Sun, 12/18/2022 - 18:35
These days I'm following groups AR3162, AR3163 and AR3166. At the beginning I had considered AR3162 and AR3163 as a single group, then measuring the extension with Helio Viewer it is 29.7°, so I reevaluated them as two groups. Have you also considered them as three groups?
Hi Maurizio -
If you look at this picture https://www.spaceweather.com/images2022/18dec22/hmi1898.gif and look at the alignment of the sunspots within each group, you can see that they really are pretty much parallel to the equator (which cuts horizontally across the picture). 3162 and 3163 are too well separated in longitude to be the same group, as you correctly surmised. You are also correct that it is not always obvious when they are coming over the limb (due to foreshortening - there is a mess today that I saw that I made a note to myself to look at over the next week as it gets closer to the center to determine how many groups it is) so you often change your mind when they get to the center of the disk and you can really see the extent in longitude. 3166 is definitely at a far different latitude than either 3162 or 3163 and has its own definitive bipolar-ish structure, so it is a well-formed separate group. So there are three separate groups there: 2 are too different in longitude, while the third is too different in latitude. 3160 and 3167 might confuse someone who was looking at them for the first time because they are closer to the limb (with more foreshortening) but again 3167 is a well-defined bipolar-ish group (and has the slight tilt towards to the equator in the leading spot due to Joy's Law).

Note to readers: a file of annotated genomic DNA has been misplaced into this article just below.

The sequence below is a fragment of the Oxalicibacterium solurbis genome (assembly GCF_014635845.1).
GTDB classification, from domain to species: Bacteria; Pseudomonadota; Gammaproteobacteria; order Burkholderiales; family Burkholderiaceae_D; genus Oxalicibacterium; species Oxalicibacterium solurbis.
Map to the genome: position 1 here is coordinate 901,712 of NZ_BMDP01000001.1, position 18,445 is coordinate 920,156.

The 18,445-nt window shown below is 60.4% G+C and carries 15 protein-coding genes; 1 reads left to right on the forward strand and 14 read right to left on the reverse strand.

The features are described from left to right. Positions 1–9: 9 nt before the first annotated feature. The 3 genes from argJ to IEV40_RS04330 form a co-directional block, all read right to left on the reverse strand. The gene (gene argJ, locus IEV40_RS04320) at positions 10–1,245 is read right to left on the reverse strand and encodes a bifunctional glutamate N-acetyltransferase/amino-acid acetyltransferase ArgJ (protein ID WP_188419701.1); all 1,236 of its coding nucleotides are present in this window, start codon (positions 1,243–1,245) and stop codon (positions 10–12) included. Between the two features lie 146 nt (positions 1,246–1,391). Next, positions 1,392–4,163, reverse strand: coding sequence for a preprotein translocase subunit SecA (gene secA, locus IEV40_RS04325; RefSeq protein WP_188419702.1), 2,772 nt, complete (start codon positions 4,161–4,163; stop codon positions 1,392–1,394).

- Kris Larsen
thank you Maurizio,
could you explain me how sunspot groups are numbered, labeled and by whom ?
Spent months on Internet searches and still no success.
I mean : AR3162, AR3163, AR3166
the number of…
the number of active regions (AR) is assigned by NOAA, after various solar observatories reported it. This numbering has been used since 1972. If an active region is very long-lived, it is given a different number with each rotation
excellent answer from David Svan
23 August 2022 at 3:07 pm #612067
I am not a member of the solar section, nor am I an expert on these matters. You may want to look here though:
I’ve seen reference to a formal naming system for sunspots. Where can this be found?
There is no naming or numbering system for sunspots. There is a system for numbering active regions, however. An active region can contain one or more spots. The National Oceanic and Atmospheric Administration (NOAA) numbers active regions consecutively as they are observed on the Sun. According to David Speich at NOAA, an active region must be observed by two observatories before it is given a number (a region may be numbered before its presence is confirmed by another observatory if a flare is observed to occur in it, however). The present numbering system started on January 5, 1972, and has been consecutive since then. An example of an active region “name” is “AR5128” (AR for Active Region) or “NOAA Region 5128”. Since we only see active regions when they are on the side of the Sun facing the Earth, and the Sun rotates approximately once every 27 days (the equator rotates faster than the poles), the same active region may be seen more than once (if it lasts long enough). In this case the region will be given a new number. Hence, a long-lived active region may get several numbers.
On June 14, 2002, active region number 10000 was reached. For practical, computational reasons, active region numbers continue to have only four digits. Therefore, the sequence of numbers is 9998, 9999, 0000, 0001, and so on. Active region number 10030, for example, is AR0030. This region will often simply be referred to as region number 30, with 10030 implied.
the provided weblink fails to open
must ask David